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Dear Friends and Neighbors,

It was a fast-paced 60-day session. The short sessions are intense as lawmakers try to pack the same amount of work into 60 days as they do the long, 105-day sessions.

We accomplished some good things this year. However, some disappointments and bills that made it through the legislative process are cause for concern.

Overall, the session went well. We still have a lot of work to do to address some of the crises facing Washington state.

Please do not hesitate to contact me with any questions about this update or what happened during the legislative session.

Session successes

I succeeded with some of the issues I worked on this session. Here is a brief overview:

Addressing agriculture pest and disease response: My House Bill 2147 that creates the Agricultural Pest and Disease Response Account was signed into law by Gov Jay Inslee on Monday. This will allow the Washington State Department of Agriculture (WSDA) to quickly respond and prepare for infestations and diseases that impact agricultural industries, much like the state addresses drought preparedness.

Beef checkoff legislation: This bill came out of the Senate, but as the ranking member on the House Agriculture and Natural Resource Committee, I worked with cattlemen’s groups before the 2024 session. It was a divisive issue, but we brought everyone to the table and reached an agreement. The bill passed unanimously. Click here, to the read the article in the Capital Press.

Mental health support for our agricultural industry: I worked to get $250,000 in the supplemental operating budget to form a work group that will provide recommendations on mental health and suicide prevention for agricultural producers, farm workers, and their families. The group will also consider establishing an agricultural mental health hotline. The agricultural industry has one of the highest suicide rates of any industry in the country.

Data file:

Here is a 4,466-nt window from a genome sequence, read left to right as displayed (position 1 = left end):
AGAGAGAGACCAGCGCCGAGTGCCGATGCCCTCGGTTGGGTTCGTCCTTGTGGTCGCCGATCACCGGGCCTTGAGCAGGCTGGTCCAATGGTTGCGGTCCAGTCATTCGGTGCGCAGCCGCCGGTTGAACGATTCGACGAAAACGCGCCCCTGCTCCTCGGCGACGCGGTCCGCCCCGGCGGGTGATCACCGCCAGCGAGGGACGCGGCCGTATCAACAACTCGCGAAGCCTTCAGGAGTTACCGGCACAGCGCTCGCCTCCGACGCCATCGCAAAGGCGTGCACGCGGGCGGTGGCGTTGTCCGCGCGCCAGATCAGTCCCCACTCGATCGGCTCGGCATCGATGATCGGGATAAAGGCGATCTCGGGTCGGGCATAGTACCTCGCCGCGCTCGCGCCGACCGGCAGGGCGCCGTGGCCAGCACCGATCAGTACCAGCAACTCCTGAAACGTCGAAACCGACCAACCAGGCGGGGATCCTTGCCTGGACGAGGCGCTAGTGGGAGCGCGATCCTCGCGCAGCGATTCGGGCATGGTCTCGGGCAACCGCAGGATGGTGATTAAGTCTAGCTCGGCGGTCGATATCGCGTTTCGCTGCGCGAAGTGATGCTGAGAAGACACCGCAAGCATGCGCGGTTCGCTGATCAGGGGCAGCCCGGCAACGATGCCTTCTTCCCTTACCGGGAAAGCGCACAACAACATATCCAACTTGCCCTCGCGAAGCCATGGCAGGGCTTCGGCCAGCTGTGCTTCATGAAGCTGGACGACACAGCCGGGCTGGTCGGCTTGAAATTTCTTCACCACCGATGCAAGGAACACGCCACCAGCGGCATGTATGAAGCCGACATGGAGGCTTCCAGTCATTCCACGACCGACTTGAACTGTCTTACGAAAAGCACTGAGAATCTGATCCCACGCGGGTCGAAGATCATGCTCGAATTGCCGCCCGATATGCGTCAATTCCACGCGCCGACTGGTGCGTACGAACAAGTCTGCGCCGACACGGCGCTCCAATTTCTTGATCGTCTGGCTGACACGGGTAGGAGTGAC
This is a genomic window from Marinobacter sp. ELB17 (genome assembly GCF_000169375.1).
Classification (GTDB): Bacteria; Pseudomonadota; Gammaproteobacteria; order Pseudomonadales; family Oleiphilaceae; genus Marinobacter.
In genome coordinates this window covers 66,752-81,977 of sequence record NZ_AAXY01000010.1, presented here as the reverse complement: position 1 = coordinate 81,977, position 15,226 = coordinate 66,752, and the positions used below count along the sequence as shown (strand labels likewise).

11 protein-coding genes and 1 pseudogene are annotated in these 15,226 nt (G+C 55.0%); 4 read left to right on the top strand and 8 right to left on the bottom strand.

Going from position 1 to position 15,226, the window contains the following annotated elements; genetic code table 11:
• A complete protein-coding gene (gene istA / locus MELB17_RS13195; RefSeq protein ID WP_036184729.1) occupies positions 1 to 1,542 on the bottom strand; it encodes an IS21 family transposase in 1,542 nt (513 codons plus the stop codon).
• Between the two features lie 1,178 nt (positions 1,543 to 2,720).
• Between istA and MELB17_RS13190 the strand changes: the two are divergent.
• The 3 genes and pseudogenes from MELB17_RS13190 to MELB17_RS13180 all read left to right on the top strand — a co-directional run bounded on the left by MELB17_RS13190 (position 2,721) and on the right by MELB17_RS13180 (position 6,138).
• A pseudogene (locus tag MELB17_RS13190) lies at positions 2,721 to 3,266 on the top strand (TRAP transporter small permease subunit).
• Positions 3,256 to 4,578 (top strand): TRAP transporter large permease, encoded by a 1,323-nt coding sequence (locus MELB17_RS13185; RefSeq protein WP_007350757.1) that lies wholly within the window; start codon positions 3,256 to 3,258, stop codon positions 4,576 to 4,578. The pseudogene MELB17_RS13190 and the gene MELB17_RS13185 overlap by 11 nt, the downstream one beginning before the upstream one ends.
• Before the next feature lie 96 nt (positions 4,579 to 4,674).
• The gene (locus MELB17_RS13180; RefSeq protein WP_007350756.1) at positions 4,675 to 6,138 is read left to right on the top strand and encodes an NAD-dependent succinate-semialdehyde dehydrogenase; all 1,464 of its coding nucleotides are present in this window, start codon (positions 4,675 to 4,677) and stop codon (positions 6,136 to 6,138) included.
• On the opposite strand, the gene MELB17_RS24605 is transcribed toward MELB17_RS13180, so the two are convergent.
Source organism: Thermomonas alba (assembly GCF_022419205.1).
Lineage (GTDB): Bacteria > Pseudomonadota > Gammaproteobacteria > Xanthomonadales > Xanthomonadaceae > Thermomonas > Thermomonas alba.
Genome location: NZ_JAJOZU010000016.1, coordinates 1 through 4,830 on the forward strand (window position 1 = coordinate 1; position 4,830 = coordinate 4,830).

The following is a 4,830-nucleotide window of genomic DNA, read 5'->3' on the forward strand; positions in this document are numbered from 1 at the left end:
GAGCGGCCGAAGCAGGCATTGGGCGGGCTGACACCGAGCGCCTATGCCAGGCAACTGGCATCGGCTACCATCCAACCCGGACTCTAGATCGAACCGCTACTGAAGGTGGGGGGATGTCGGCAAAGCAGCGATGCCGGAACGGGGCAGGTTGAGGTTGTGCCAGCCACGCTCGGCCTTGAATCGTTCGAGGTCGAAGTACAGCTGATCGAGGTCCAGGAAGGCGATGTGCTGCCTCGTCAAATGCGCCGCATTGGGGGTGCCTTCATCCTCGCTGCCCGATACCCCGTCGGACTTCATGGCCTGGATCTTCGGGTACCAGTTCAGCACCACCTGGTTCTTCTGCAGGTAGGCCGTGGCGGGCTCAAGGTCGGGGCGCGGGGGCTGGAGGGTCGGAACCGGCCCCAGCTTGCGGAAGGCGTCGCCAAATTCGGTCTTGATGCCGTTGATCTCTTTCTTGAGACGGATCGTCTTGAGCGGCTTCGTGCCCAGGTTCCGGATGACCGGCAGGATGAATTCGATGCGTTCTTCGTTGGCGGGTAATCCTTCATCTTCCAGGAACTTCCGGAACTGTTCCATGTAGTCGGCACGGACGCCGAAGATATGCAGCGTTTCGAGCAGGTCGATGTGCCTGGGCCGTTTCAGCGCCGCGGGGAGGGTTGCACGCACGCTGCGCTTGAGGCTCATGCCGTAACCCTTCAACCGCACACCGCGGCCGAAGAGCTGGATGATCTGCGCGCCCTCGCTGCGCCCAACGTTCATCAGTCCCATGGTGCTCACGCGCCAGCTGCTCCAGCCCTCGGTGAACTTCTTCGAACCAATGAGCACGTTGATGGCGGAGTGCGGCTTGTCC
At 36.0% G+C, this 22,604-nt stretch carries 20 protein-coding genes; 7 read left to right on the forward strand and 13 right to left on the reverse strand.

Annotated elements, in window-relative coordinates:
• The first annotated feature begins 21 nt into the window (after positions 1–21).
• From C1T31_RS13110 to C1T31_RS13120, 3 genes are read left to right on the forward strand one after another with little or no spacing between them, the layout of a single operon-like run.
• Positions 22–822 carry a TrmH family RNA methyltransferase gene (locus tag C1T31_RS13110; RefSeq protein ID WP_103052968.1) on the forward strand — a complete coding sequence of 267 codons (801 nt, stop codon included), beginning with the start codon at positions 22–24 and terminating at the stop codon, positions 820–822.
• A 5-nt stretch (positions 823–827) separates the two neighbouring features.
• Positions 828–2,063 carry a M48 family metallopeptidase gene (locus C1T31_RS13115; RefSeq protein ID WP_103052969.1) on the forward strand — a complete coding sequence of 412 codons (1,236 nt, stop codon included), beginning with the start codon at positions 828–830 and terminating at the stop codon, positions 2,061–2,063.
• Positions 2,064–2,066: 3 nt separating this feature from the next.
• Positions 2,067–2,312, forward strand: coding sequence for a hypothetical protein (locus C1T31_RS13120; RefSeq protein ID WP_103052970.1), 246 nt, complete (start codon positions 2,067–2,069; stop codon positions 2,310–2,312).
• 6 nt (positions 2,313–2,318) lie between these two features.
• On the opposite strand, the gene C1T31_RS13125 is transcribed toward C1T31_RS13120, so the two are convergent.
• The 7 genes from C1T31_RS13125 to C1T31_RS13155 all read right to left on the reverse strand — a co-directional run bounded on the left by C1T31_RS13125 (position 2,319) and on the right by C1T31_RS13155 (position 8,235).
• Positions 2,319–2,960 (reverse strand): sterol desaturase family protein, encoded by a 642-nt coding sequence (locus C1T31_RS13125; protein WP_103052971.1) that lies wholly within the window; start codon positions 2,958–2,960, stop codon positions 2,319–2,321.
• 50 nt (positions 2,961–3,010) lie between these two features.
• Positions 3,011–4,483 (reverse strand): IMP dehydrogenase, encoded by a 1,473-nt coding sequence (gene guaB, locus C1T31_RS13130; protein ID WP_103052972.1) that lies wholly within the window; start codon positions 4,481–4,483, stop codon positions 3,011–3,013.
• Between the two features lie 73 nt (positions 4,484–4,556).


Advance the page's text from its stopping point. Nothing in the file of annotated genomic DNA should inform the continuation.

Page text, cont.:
Washington state aviation history: I secured an additional $186,000 for the Washington State Historical Society (WSHS) to partner with statewide organizations to organize a centennial celebration of the first round-the-world flight. It is important Washington state preserve and celebrate our aviation history.

Operating budget

The operating budget passed on party lines in the House. I voted “no” for several reasons:

  • The budget has more than doubled since I was elected 10 years ago.
  • It does not fully reimburse the agricultural industry who were told they would not be impacted by the Climate Commitment Act.
  • It provides no tax relief for middle-class families despite being one of the least affordable states in the country. (#3 for gas prices, #4 for grocery prices, #4 for housing crisis.)
  • It spreads spending over 1,000 separate line items instead of focusing on key priorities.

Capital budget

My seatmates, Sen. Judy Warnick and Rep. Alex Ybarra, and I secured more than $26 million in the supplemental capital budget this year. I am especially pleased about the funding for the Columbia River Water Supply Development Program in Odessa. Click here to read our news release.

Initiatives passed by the Legislature

It was a historic session with the Legislature passing three of the six citizen-driven initiatives. Since Washington adopted the initiative and referendum process in 1912, citizens have attempted 1,728 initiatives to the Legislature, with only 38 getting certified and sent to the Legislature. And only six times has the Legislature adopted an initiative. We passed three this year!

Initiatives passed by the Legislature:

  • I-2113 will restore police authority to pursue fleeing suspects. Since 2021, when the majority party passed HB 1054, crime has skyrocketed. This misguided policy has directly contributed to our state’s public safety crisis.
  • I-2081 establishes parental rights in K-12 education. The Parents’ Bill of Rights will increase transparency and ensure that public schools share with parents any records relating to their child as well as instructional materials used in the classroom.